This region is one of Ethiopia's last great surviving wildernesses. This is an ideal base from which to explore the forested land between the lakes, and the plains of Nech Sar beyond where the surviving herds of Swayne's hartebeest, once in abundance, and zebra and Grant's gazelle roam the high savanna.
There's an air of untamed grandeur about all this that lingers over the lakes and mountains. alive with many species of fish - the fighting tigefish,giant Nile perch, barbel, catfish and tilapia offering fine sport - Chamo and Abaya are an angler's paradise. in the reed-fringed bays of Chamo's sparkling aquamarine waters hundreds of hippos emerge at night to graze on the grassy shores. Chamo is also sanctuary for several thousand Nile crocodile, some reaching lenghts of up to seven metres from snout to tip of tail.
Here the balance between predator and prey remain in equilibrium; birdlife flourishes in equal proportion: hordes of yellow weaver birds flit constantly through the rees, and vividly-coloured kingfishers skim the lakes where Great White pelicans, storks, ibises, hornbills and cormorants plumb the waters for food. With piercing echoing cries, black and white fish eagles swoop down from their tree perches to snatch up unwary fish in their talons.
The shores and islands of Abaya and Chamo are populated by farming peoples such as the Ganjule and the Guji, both of whom also have ancient traditions of hippo hunting. The Guji ply the waters of lake Abaya in high-prowed ambatch boats similar to those depicted on the tombs of the ancient Egyptian Pharaohs.
South-west of the lakes in the direction of Jinka, the traveller comes to the homeland of the Konso who practice an intensive form of agriculture on intricately-terraced hillsides. The Konso have a rich indigenous culture that finds expression in haunting music and dance, and in the weaving of beautiful thick cotton blankets.
Another distinctive people of the region around Lakes Chamo and Abaya are the Dorze, once warriors, who have now turned to farming and weaving. They produce the colouurful toga-like robes known as shammas which are worn throughout Ethiopia. Though there's a large Dorze population around Arba Minch itself, their traditional homeland is further to the north around Chencha, high up in the Guge mountain range overlooking the lakes and the Bridge of Heaven.
The short 26 kilometre drive from Arba Minch up to Chencha involves a remarkable transition - climbing from the lush, tropical forests of the lowland, through bamboo at around 2500 metres, into stands of juniper laced with Spanish moss where cold fingers of cloud grasp the ancient limbs of the trees and the air is chill and braching.
Dorze villages are classic examples of simple architecture, unlike anything seen elsewhere in Ethiopia - towering beehive-shaped structures reaching up to 12 metres high, the interiors dark but spacious and airy with floors of pressed earth. The vaulted ceiling walls are covered with an elegant thatch of ensete (false banana) to form a smooth and unbroken convex dome. Each home stands inits own grounds surrounded by smaller but simular houses: guest house, cow-shed, kitchen and perhaps even a workshop forweaving or other work.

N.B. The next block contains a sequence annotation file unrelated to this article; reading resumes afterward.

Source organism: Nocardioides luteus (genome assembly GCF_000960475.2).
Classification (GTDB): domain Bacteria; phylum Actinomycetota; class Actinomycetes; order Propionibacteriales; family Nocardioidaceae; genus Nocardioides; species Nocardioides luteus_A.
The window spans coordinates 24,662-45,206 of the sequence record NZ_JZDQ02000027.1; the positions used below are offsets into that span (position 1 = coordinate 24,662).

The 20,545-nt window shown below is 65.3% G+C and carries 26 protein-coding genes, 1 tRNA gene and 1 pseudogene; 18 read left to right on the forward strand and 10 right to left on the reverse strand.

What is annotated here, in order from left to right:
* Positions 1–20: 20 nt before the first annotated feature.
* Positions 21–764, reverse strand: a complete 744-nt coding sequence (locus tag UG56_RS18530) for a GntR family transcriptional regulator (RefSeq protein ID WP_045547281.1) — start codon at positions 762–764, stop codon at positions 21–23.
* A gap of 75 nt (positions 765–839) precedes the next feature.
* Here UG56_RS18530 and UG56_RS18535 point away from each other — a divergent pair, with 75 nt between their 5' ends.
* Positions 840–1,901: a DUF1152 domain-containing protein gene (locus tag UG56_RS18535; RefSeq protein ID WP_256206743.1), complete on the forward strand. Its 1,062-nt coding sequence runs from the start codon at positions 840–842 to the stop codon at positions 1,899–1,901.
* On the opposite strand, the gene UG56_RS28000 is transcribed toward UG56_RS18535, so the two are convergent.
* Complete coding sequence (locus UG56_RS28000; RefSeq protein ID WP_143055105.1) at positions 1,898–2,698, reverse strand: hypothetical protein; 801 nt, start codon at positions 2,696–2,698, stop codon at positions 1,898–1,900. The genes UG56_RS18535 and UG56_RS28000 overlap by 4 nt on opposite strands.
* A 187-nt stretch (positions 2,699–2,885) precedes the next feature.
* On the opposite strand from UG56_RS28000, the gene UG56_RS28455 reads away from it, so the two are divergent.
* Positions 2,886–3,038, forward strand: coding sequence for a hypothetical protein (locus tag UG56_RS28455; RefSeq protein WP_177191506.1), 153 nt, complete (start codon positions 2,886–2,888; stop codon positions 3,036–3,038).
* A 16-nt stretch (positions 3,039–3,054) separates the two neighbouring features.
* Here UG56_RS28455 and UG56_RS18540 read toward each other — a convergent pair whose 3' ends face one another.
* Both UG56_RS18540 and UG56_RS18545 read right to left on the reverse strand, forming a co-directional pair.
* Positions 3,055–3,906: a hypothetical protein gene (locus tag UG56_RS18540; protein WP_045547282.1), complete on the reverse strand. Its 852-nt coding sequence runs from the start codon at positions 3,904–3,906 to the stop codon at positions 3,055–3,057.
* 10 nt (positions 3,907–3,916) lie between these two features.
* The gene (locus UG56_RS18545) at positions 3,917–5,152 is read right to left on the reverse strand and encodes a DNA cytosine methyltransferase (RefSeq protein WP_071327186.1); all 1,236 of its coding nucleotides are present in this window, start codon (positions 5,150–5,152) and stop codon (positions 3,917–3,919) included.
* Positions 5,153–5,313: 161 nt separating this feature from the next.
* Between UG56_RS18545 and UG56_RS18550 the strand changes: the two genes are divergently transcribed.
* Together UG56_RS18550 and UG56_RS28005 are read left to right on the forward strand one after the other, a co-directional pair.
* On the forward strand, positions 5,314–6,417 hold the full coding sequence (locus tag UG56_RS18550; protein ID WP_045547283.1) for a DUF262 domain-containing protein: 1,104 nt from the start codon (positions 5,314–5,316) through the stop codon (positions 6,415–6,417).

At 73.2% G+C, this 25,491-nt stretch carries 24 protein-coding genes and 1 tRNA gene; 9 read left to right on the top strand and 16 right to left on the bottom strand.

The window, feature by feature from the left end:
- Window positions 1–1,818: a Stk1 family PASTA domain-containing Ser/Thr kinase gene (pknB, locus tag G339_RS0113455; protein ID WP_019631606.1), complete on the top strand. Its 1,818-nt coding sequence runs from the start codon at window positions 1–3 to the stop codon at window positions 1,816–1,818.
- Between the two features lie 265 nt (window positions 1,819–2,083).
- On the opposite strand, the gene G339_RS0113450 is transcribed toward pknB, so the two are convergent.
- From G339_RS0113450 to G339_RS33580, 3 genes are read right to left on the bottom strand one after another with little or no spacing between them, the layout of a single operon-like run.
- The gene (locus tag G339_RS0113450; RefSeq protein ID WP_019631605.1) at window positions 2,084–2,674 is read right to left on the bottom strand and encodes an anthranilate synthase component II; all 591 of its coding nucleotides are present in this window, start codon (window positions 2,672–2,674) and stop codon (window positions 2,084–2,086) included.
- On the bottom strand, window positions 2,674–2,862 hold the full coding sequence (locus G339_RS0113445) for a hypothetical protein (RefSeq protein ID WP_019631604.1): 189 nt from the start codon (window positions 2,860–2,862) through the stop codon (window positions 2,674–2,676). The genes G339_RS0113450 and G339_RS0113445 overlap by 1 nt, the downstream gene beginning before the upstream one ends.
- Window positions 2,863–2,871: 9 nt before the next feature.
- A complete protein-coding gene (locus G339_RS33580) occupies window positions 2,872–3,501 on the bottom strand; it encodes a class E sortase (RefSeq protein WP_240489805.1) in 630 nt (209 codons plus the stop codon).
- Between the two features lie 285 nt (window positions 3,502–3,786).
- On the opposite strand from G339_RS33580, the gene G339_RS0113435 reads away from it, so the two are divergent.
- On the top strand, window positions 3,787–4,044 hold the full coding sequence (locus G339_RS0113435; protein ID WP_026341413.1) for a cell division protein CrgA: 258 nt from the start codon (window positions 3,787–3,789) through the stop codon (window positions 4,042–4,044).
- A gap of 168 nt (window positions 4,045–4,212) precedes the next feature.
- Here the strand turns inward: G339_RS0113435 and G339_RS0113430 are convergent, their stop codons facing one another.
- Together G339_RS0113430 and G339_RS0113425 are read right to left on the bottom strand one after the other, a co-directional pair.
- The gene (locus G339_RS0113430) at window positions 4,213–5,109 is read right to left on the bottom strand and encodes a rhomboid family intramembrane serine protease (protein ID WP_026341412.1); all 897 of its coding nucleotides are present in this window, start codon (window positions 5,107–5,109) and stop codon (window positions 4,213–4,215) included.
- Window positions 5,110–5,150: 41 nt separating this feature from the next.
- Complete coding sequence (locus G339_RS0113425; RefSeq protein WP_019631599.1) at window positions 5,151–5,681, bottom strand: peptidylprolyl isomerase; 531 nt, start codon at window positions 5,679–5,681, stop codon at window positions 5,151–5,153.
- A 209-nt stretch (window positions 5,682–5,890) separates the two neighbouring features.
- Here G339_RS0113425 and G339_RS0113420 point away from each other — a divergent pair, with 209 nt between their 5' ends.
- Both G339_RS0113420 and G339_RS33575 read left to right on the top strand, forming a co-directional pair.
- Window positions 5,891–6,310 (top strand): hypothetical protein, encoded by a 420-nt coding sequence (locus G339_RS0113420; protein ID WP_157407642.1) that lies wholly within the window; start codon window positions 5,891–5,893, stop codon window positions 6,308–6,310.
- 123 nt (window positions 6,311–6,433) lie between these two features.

Northwards from Chencha, leaving Lake Abaya behand - and with it the wilderness - the traveller eventually comes to the bustling market town of Sodo, which stands on the border between the regions of Gamo, Gofa, Sidamo and Kafa. This is one of Ethiopia's premier coffee-growing areas and quite possibly, the original home of the coffee plant - where the first trees grew wild before being cultivated and then, in the 14th century, taken to Yemen and fromthen across the world.
Arbaminch, Nech Sar Park, Lake Chamo and Abaya, Chencha, Dorze tribes
Far south in Ethiopia's Great Rift Valley lie two marvellous lakes ringed by savanna plains and smokey mountain crests. By far the largest of Ethiopia's Rift Valley Lakes, the 551-square kilometre waters of Chamo and the 1160 square kilometre surface of Abaya are considered by many to be also the most beautifull.
Indeed, few places on earth can match the allure of their setting. Much of this forms part of one of Ethiopia's finest national parks, Nech Sar, established as a sanctuary for the rare Swayne's hartebeest.
From the town of Arba Minch on the ridge of land that devides Abaya and Chamo there are commanding views of the panorama all around including both lakes with Nech Sar on the eastern side and, to the west, the Guge range of mountains. Such is the outstanding beauty of this viewpoint it has long been known as the Bridge of Heaven. Equally poetic, Arba Minch - meaning Forty Springs in Amharic - takes its name from the bubbling streams which spring up amid the undergrowth of the luxuriant forest which clothes the steep slopes beneath the town.